J Clin Med. 2022 Jan 23;11(3):563. doi: 10.3390/jcm11030563.
BACKGROUND: Medication is often changed after inpatient treatment, which affects the course of the disease, health behavior and adherence. Thus, it is important to understand patterns of medication changes after discharge from hospital.
METHODS: Inpatients at the Department of Neurology received a comprehensive assessment during their stay, including adherence, depression, cognition, health and sociodemographic variables. A month after being discharged, patients were contacted to enquire about post-discharge medication changes.
RESULTS: 910 older adults aged 70 ± 8.6 years participated, of which 204 (22.4%) reported medication changes. The majority of changes were initiated by physicians (n = 112, 56.3%) and only 25 (12.6%) patients reported adjusting medication themselves. Reasons for medication changes differed between patients and doctors (p < 0.001), with side effects or missing effects cited frequently. Sociodemographic and patient-related factors did not significantly predict medication changes.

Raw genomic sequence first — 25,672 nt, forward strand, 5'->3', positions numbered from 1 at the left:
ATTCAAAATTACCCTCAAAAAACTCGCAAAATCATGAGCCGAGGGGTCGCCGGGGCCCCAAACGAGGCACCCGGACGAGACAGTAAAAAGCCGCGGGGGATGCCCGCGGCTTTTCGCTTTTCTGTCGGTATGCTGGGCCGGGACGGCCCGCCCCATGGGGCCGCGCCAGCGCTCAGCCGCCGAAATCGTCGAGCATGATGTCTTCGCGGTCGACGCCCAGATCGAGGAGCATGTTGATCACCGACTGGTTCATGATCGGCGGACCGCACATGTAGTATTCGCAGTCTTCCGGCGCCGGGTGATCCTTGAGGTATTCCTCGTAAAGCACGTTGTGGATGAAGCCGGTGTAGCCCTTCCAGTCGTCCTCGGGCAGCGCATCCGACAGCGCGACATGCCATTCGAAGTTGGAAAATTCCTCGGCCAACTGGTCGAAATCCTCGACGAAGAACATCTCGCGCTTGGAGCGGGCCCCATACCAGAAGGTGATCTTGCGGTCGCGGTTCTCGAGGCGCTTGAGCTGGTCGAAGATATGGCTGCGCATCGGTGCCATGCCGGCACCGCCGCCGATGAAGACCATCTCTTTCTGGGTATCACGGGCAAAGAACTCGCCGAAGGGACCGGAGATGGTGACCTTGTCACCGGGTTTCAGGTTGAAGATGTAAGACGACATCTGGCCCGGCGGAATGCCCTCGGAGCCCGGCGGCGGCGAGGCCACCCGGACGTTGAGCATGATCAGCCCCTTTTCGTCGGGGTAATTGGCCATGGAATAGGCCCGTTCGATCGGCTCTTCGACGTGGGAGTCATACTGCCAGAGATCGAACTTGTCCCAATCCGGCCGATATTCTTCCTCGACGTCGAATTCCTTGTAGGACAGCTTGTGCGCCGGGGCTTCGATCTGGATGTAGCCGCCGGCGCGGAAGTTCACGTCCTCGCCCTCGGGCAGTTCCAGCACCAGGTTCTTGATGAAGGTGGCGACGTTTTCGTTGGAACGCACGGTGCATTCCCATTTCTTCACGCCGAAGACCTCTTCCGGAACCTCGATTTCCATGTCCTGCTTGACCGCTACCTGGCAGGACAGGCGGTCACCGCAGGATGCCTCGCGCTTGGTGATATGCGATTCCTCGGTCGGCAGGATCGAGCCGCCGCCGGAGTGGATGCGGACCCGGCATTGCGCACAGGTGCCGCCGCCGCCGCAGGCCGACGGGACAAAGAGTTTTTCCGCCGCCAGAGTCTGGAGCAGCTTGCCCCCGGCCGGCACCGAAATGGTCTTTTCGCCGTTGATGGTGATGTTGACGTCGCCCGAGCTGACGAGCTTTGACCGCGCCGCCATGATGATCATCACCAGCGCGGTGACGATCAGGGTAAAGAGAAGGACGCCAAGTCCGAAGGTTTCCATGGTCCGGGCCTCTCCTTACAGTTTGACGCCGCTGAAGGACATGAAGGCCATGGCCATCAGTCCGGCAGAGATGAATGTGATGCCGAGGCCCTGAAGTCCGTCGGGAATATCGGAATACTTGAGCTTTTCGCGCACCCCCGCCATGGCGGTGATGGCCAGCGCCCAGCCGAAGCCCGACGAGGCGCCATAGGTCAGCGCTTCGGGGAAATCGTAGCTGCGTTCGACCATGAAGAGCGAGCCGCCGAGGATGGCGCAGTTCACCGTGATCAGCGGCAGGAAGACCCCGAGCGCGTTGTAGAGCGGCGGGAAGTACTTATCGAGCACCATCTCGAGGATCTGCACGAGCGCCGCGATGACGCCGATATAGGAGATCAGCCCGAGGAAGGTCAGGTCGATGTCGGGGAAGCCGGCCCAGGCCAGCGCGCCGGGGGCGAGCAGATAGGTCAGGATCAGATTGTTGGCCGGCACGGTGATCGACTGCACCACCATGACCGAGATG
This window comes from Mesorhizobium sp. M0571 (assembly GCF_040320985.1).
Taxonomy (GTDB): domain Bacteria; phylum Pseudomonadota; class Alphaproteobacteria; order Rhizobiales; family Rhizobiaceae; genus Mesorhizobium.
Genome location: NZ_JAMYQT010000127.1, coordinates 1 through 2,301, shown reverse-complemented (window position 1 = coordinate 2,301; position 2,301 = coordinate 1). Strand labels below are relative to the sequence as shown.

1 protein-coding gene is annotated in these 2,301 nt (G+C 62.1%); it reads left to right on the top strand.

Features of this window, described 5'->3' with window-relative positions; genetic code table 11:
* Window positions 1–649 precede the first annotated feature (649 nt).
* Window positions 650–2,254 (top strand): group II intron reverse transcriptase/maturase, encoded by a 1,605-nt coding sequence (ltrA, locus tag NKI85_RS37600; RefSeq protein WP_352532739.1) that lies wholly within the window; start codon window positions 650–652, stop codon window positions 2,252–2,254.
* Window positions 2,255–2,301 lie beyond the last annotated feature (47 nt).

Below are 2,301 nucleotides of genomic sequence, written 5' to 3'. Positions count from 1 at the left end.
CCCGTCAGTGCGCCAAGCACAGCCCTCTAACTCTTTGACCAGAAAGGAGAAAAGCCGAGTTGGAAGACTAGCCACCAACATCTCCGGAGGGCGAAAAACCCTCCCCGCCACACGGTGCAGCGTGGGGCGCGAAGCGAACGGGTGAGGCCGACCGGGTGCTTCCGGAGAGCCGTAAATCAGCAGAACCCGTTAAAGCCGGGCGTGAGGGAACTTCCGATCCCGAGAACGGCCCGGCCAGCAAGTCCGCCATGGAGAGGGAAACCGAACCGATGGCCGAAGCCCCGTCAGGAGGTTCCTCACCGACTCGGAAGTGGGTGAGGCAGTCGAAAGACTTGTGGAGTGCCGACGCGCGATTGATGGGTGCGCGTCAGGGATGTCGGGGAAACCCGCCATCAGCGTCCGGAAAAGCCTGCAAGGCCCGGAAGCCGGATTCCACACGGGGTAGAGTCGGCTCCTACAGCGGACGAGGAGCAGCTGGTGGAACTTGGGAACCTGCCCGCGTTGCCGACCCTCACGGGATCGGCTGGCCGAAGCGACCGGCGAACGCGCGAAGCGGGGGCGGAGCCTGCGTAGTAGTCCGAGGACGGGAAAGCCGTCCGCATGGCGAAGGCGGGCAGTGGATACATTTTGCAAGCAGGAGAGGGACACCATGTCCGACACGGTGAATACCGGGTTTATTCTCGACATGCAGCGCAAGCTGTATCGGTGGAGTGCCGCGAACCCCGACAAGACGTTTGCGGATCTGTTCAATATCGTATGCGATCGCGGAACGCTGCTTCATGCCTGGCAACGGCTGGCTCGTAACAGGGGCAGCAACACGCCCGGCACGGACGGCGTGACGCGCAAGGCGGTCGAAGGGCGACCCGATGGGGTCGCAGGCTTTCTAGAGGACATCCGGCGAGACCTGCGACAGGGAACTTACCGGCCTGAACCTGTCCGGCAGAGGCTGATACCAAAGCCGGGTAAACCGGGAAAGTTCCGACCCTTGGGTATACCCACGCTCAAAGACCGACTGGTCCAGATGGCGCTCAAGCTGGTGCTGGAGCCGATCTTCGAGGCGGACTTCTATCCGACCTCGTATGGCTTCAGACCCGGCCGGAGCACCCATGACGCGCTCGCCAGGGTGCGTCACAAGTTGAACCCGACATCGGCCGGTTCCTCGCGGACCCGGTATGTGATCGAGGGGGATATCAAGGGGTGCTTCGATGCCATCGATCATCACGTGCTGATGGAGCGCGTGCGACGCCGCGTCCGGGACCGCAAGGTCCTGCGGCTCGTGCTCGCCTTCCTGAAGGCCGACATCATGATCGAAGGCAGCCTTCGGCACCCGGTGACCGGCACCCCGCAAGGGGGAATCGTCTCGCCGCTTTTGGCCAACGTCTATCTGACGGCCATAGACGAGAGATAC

CONCLUSION: Patients reported less post-discharge medication changes than expected, and contrary to previous literature on nonadherence, only a fraction of those changes were performed by patients themselves. Socioeconomic and clinical parameters regarding personality, mood and cognition were poorly associated with post-discharge medication changes. Instead, individual health-related factors play a role, with patient factors only indirectly influencing physicians' decisions.